Ultimately, patterns of structural and functional development will be characterised, and associations will be conducted between cognitive outcomes and deviations associated with birth outcomes and environmental factors at various time points. Imaging data will be paired with neurocognitive assessments (GSED, RIAS, etc) performed at predetermined intervals (GSED at visits 1–4, RIAS at visit 4). We will quantify the associations (eg, with a χ2 test) between maternal and child health (via levels of micronutrients in the blood and breast milk) on measures of fetal and infant growth and neurodevelopment. We will use repeated measures analysis of variance tests to determine statistically significant differences between measures collected at various time points–child anthropometric measurements, biological samples, child developmental assessment scores, and child MRI scanning via volume estimates through structural MRI, resting-state connectivity patterns through fMRI, and functional connectivity through DTI. Quantile regression analyses will be performed to understand if demographic factors (eg, socioeconomic status) and/or child sex are related to any of the associations found between cognitive skills, environmental influences, and emerging neurobehaviour. Cortical thickness analyses will be conducted to specifically understand the correlation between demographic factors and structural differences (via cortical thickness as found through T1-weighted MRI).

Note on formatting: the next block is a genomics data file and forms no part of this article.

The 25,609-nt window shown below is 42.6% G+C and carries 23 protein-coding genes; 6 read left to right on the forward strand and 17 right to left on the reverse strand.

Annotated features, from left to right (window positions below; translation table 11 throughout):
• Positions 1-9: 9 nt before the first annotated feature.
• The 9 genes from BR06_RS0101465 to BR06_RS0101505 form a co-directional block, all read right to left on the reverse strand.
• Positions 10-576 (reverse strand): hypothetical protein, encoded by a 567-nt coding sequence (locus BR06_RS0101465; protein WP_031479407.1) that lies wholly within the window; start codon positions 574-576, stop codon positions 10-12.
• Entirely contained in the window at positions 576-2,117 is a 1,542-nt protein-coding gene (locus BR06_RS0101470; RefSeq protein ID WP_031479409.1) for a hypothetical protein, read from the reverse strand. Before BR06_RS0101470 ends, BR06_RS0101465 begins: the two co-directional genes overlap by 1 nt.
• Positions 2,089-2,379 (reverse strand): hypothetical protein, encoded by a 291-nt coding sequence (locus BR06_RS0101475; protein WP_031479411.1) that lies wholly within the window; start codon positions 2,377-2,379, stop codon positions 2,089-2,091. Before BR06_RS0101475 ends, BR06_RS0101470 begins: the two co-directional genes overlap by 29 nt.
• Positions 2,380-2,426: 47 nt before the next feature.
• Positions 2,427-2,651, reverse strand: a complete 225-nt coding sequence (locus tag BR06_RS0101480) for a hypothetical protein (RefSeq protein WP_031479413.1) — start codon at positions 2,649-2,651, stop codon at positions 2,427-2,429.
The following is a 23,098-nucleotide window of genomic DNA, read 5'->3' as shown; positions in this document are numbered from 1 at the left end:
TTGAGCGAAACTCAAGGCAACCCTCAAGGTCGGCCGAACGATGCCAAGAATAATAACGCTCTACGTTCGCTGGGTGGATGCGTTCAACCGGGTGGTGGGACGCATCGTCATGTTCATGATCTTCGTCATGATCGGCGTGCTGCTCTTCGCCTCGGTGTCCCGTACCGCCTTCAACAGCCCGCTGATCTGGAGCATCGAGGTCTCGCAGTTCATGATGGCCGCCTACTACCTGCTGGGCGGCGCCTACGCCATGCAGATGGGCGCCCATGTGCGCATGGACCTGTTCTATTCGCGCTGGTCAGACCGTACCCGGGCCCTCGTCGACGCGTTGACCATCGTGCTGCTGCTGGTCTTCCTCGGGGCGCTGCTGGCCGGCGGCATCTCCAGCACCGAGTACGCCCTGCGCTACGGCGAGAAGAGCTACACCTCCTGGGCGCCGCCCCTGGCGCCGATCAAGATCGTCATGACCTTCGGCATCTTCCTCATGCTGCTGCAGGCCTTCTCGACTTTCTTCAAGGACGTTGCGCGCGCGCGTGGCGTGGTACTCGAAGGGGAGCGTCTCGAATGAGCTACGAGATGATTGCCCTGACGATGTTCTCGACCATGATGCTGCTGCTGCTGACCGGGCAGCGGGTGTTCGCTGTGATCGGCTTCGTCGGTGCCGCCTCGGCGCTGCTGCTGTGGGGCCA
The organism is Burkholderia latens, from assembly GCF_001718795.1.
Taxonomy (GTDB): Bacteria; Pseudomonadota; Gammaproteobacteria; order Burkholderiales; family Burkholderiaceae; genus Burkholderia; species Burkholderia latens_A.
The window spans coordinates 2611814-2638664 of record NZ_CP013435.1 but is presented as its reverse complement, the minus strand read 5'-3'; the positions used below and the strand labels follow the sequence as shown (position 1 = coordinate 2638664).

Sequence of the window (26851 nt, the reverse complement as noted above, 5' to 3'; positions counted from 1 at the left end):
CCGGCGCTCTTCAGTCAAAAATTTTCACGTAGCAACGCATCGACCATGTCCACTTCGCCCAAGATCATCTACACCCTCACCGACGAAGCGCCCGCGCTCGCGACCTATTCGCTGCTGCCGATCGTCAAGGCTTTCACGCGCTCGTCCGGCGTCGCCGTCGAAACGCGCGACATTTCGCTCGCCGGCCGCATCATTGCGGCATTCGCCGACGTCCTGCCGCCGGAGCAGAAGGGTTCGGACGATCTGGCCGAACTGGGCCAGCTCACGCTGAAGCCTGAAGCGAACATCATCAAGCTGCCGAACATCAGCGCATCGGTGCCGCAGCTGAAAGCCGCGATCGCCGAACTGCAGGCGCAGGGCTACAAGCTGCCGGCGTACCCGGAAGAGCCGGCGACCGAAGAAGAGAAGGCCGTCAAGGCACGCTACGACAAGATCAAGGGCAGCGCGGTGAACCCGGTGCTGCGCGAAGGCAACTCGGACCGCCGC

As this is a longitudinal study, due to identified challenges that may result in a loss of follow-up, we have kept attrition at 40%, thus increasing our participant recruitment to 250 mother−child dyads for our ultimate sample size of 150 mother−child dyads. Additionally, during the analysis, if there is missing data, the data will be addressed appropriately to ensure the remaining data are able to be maximally used.

Ethics and dissemination